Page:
Optimal Transport in Large-Scale Machine Learning Applications
Introduction: Optimal transport, especially Wasserstein distance, has been a popular tool in machine learning applications in the recent years. Despite its appealing performance, Wasserstein distance has been known to suffer from high computational complexity, namely, its computational complexity is O(m3 log m) when the probability measures have at most m supports. In addition, Wasserstein distance also suffers from the curse of dimensionality, namely, its sample complexity is at the order of O(n-1/d) where n is the sample size. A well-known solution to these problems is sliced Wasserstein (SW) distance, which has computational complexity O(m log2 m) and sample complexity O(n-1/2).
Convolutional Sliced Wasserstein: Despite being applied widely, the conventional formulation of sliced Wasserstein is not well-defined to the nature of images. In particular, an image is not a vector but is a tensor. Therefore, a probability measure over images should be defined over the space of tensors instead of vectors. The conventional formulation leads to an extra step in using the sliced Wasserstein on the domain of images which is vectorization. This extra step does not keep the spatial structures of the supports, which are crucial information of images. Furthermore, the vectorization step also poses certain challenges to design efficient ways of projecting (slicing) samples to one dimension based on prior knowledge about the domain of samples. To address these issues of the sliced Wasserstein over images, we propose to replace the conventional formulation of the sliced Wasserstein with a new formulation that is defined on the space of probability measures over tensors. Moreover, we also propose a novel slicing process by changing the conventional matrix multiplication to the convolution operators. As a result, we obtain a efficient family of sliced Wasserstein variants which is named convolutional sliced Wasserstein (CSW) . Comparing CSW to SW in generative modeling, we observe that CSW performs better than SW while CSW consumes less memory than SW.
Amortized Sliced Wasserstein: To improve further the performance of sliced Wasserstein generative model, we propose to apply amortized optimization for seeking the most informative projecting direction in each pair of mini-batch measures. By using amortized optimization, we can avoid an iterative optimization procedure in each pair of mini-batch measures to find the projecting direction that can maximize the projected distance. We formulate the approach into amortized sliced Wasserstein (ASW)  losses and propose some forms of amortized models including linear model, generalized linear model, and non-linear model. We show that ASW yields a better quantitative scores than mini-batch sliced Wasserstein and mini-batch max sliced Wasserstein (Max-SW). Furthermore, ASW can be computed in less time than SW and Max-SW.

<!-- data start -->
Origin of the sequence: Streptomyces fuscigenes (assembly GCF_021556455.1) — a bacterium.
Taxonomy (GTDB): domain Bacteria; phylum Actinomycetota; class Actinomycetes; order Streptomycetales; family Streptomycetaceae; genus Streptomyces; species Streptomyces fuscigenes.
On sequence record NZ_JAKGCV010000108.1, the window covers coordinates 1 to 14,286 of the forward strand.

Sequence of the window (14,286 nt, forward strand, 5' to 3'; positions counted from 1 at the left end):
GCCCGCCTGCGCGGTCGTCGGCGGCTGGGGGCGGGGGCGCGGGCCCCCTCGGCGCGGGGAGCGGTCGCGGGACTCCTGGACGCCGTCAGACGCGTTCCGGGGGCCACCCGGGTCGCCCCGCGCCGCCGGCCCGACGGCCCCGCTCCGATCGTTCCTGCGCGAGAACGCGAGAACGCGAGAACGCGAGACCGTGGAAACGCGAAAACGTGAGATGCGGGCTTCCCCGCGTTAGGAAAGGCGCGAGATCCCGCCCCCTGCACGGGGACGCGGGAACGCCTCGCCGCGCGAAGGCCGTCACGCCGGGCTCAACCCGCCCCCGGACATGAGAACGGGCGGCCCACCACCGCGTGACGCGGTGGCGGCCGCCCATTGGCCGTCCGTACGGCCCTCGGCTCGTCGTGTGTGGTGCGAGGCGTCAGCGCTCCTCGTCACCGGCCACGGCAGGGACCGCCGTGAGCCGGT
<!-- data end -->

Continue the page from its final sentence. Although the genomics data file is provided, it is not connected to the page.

Khai Nguyen and Nhat Ho. Amortized projection optimization for sliced Wasserstein generative models. Advances in Neural Information Processing Systems (NeurIPS), 2022.
 Khai Nguyen and Nhat Ho. Revisiting sliced Wasserstein on images: From vectorization to convolution. Advances in Neural Information Processing Systems (NeurIPS), 2022.
Expenditure: The report is part of the project ”On the computational and methodological perspectives of optimal transport in machine learning”, which is supported by the IFML grant. The first-year PhD student, Khai Nguyen, has been involved in this project and finished two papers that were recently accepted at Advances in NeurIPS, 2022 (cf. the papers  and ). The money of this project was used to support Khai’s stipend in Fall 2022, Khai’s expenses when he traveled to ICML 2022, and the summer salary of the PI, Nhat Ho, in 2022.